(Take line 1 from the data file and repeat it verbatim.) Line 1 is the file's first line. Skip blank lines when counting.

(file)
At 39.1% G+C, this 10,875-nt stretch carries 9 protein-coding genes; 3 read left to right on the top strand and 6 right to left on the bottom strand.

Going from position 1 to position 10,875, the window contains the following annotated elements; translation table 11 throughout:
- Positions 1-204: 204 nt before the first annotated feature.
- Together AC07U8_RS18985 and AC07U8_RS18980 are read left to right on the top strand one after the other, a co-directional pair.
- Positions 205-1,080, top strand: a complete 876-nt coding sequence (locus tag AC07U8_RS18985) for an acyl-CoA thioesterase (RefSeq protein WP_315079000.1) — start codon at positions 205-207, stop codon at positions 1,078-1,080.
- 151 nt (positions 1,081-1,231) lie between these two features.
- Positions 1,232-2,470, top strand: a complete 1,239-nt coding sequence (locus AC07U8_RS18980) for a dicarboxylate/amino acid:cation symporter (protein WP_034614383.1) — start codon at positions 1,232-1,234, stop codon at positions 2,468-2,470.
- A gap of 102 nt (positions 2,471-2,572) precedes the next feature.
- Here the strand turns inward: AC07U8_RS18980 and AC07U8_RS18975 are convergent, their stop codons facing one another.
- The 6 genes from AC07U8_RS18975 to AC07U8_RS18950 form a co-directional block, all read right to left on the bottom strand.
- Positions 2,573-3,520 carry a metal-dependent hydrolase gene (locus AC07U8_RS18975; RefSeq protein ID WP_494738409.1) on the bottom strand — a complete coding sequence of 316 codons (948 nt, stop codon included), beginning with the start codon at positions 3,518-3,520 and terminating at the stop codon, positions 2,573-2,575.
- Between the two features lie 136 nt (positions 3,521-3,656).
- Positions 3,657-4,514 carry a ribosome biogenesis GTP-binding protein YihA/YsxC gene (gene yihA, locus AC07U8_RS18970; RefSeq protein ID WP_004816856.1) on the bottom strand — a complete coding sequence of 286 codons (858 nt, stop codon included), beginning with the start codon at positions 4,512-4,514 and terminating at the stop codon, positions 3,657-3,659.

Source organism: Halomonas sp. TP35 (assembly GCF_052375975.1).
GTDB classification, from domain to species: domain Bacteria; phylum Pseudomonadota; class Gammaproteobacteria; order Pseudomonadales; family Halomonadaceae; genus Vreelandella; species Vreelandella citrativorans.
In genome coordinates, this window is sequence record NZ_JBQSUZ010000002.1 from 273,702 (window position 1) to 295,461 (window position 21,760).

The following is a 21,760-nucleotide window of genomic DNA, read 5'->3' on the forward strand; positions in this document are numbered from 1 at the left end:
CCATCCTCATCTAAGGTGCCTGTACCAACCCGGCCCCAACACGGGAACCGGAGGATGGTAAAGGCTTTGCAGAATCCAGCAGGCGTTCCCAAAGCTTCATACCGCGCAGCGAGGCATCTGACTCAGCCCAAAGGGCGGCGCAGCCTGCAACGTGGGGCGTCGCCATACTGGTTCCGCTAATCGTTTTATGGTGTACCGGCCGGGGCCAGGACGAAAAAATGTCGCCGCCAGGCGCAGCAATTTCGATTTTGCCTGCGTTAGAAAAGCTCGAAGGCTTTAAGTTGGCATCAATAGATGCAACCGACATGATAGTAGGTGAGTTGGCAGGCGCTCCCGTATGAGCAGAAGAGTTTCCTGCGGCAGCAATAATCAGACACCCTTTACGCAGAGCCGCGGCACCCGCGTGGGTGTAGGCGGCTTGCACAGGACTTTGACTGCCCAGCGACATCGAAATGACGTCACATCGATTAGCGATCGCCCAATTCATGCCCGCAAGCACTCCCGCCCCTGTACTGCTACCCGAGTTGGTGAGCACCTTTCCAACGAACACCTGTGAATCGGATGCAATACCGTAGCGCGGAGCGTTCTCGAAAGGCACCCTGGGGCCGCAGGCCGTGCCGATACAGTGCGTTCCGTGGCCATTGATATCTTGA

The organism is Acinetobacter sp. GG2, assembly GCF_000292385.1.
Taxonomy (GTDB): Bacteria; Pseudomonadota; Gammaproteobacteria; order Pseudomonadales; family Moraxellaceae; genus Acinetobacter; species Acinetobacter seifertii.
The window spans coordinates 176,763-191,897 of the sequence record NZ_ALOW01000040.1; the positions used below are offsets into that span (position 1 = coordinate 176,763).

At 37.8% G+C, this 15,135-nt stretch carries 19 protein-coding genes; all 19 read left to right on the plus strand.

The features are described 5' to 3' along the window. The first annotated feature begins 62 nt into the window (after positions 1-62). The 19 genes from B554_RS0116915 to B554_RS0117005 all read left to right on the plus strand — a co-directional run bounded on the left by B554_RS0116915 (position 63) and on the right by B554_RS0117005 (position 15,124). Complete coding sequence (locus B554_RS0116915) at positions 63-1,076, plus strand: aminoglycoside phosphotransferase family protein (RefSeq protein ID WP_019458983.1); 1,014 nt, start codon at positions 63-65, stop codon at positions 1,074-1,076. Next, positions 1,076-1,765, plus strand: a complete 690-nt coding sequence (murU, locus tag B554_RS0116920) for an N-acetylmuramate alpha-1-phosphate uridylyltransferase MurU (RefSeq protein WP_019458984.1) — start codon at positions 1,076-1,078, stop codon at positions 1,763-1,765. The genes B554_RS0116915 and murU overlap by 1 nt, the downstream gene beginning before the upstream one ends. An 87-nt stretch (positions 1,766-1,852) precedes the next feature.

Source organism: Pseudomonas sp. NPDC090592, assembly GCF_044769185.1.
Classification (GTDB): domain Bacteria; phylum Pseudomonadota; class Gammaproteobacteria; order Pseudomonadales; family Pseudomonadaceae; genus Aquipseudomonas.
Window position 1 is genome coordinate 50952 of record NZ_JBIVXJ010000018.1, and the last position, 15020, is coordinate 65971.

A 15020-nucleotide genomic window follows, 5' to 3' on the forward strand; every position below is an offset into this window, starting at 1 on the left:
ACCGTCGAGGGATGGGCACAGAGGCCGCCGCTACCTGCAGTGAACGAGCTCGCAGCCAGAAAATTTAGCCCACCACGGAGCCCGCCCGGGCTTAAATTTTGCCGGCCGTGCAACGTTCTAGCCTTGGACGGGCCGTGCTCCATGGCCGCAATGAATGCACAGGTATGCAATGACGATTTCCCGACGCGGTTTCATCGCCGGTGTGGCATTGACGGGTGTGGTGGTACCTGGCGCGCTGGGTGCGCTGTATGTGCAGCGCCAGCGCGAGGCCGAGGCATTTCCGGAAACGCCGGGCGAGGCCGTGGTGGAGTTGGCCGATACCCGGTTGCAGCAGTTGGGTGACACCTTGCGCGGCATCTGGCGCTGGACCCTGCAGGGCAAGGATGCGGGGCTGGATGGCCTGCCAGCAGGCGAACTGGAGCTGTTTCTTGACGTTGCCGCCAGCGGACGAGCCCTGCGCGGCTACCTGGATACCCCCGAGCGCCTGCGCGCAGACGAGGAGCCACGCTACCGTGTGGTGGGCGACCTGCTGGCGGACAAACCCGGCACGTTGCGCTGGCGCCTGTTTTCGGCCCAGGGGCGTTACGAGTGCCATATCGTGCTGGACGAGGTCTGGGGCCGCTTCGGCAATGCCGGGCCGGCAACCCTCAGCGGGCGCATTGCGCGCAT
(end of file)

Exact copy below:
At 39.1% G+C, this 10,875-nt stretch carries 9 protein-coding genes; 3 read left to right on the top strand and 6 right to left on the bottom strand.